Research Before You Buy

Researching a purchase before you buy can save you a bundle.

Stever Robbins
5-minute read
Episode #37

The freshly-juiced vegetable was wheatgrass, which is really, really yummy—if you're a cow. And the all-veggie diet? Raw veggies--bland greens like celery, lettuce, and seaweed. Blended, in a blender, until the pieces are so small your digestive system doesn't have to work at all to absorb the nutrients. They call it "energy soup." I call it nature's version of industrial runoff. This was not a retreat. Much to my horror, I discovered this was a "cleanse."

The next ten days were ... an experience. In the most beautiful setting imagined by human consciousness, I learned to make peace with my body in a way I've just never done before. Of course it was easy, since a calorie-deficient diet of nothing but parsley leaves you so weak and disoriented you'd make peace with a sabre-tooth tiger if you thought he'd give you chocolate afterwards.

In my few lucid moments, I kept asking where I went wrong. The answer: I didn't do my homework. Don't make my mistake. The astute listener will recall an episode where I suggested some decisions are best made by coin flip. That's when the decision cost is more than what you're deciding about. For me, decisions about what goes into, out-of, around, or through my body are worth the research cost. My body's worth the effort. Especially if the decision is permanent, and especially if the involved body part will sag, stretch, or fade after a decade or two.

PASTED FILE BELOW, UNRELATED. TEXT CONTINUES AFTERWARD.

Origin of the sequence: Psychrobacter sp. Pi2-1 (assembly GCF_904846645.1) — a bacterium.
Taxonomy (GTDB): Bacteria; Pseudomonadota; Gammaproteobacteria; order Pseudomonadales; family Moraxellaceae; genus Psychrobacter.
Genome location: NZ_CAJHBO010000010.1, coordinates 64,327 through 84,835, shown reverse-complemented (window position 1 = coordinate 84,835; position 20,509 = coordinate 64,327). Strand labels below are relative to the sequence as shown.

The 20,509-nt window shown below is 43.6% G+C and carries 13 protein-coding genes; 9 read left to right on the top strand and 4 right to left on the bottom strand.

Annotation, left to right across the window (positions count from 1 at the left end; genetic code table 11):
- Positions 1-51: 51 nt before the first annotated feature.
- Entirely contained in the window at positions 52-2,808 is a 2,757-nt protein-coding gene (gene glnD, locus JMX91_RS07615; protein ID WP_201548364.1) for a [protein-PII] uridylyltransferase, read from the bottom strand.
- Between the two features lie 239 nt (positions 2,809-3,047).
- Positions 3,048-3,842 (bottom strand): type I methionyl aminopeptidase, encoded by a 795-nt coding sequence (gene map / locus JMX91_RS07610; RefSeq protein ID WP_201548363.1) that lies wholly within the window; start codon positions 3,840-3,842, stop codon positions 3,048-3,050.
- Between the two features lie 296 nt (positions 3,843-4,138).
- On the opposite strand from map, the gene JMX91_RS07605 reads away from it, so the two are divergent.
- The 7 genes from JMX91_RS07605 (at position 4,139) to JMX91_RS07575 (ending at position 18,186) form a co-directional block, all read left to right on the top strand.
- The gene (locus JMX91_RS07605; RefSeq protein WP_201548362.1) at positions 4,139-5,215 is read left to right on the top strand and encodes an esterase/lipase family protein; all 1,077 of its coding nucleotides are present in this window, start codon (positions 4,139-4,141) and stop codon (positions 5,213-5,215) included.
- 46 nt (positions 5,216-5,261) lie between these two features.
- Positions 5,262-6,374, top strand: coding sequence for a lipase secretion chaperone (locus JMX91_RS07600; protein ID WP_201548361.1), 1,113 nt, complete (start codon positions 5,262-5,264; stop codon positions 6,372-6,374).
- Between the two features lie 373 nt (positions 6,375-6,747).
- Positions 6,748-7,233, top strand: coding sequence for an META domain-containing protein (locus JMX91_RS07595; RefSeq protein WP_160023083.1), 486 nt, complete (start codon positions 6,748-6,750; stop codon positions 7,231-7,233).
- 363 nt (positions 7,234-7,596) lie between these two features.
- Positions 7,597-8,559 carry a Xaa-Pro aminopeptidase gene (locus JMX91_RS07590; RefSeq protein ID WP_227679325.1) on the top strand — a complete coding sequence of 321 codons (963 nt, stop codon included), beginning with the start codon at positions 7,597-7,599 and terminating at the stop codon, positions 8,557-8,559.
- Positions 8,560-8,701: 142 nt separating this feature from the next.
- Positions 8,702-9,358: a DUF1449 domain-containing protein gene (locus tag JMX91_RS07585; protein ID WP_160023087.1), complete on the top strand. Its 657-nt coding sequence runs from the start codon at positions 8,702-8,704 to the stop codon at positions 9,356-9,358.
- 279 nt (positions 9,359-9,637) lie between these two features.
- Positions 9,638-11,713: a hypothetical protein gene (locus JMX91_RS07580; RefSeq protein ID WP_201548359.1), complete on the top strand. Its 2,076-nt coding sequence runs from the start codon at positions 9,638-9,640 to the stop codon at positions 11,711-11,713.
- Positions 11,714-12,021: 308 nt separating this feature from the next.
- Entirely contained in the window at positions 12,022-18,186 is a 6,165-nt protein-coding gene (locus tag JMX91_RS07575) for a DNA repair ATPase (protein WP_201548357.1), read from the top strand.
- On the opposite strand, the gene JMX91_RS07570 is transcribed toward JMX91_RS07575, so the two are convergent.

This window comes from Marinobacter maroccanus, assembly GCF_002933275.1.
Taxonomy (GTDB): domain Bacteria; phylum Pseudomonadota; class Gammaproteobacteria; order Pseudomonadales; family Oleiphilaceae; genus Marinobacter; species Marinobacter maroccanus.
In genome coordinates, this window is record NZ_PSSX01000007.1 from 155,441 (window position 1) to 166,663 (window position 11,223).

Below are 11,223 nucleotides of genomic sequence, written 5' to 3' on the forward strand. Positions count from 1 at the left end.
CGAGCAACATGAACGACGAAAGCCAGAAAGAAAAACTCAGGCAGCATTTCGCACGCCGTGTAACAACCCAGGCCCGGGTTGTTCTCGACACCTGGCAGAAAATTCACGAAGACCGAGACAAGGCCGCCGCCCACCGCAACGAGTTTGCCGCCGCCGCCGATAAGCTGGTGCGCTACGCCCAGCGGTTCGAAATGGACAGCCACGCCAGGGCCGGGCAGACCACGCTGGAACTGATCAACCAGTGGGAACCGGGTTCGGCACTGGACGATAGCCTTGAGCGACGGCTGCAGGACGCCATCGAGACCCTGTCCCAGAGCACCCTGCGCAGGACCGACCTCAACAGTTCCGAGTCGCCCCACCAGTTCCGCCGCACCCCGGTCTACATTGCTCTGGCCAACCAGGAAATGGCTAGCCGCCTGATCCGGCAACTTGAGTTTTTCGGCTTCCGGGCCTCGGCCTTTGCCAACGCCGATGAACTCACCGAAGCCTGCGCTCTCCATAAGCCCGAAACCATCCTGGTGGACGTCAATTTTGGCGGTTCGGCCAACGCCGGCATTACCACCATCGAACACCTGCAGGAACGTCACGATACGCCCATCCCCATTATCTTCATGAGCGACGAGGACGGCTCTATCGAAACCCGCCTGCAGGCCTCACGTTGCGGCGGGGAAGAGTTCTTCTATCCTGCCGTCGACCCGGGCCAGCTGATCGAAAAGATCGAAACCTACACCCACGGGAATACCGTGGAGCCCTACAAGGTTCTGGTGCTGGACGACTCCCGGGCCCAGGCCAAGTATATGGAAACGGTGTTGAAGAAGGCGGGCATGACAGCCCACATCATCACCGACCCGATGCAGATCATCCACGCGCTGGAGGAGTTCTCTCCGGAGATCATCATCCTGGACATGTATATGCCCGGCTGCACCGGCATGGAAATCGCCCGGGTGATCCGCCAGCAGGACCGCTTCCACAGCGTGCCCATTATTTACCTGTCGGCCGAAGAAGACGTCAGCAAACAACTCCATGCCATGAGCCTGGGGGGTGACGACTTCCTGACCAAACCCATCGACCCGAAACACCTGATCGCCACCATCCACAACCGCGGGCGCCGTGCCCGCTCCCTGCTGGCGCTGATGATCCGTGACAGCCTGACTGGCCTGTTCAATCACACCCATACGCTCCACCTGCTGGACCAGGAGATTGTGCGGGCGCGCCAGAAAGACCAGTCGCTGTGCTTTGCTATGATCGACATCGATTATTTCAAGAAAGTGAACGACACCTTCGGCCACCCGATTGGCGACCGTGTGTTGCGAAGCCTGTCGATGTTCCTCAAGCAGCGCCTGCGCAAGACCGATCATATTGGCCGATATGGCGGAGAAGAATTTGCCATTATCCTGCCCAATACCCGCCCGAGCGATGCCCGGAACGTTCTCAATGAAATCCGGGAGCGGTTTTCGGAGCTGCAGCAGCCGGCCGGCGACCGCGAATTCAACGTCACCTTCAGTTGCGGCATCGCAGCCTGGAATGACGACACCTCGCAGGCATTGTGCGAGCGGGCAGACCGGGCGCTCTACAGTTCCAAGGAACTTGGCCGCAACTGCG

Next time you're planning a decision with long-term or highly risky consequences, do your homework.

First, talk to people who have experience. First-hand experience. My college friend had never been to this retreat before.

Also, get several opinions. Spend some time on the Web looking for reviews--both good and bad reviews.

Plan your questions in advance. If you think you’re going to Club Med, ask about the experiences you expect from a fantastic vacation. For me, it’s the food, exercise options, beauty of the surroundings, and flexibility of schedule. Make a little list and research each category for each option.


About the Author

Stever Robbins

Stever Robbins is a graduate of W. Edward Deming’s Total Quality Management training program and a Certified Master Trainer Elite of NLP. He holds an MBA from the Harvard Business School and a BS in Computer Sciences from MIT.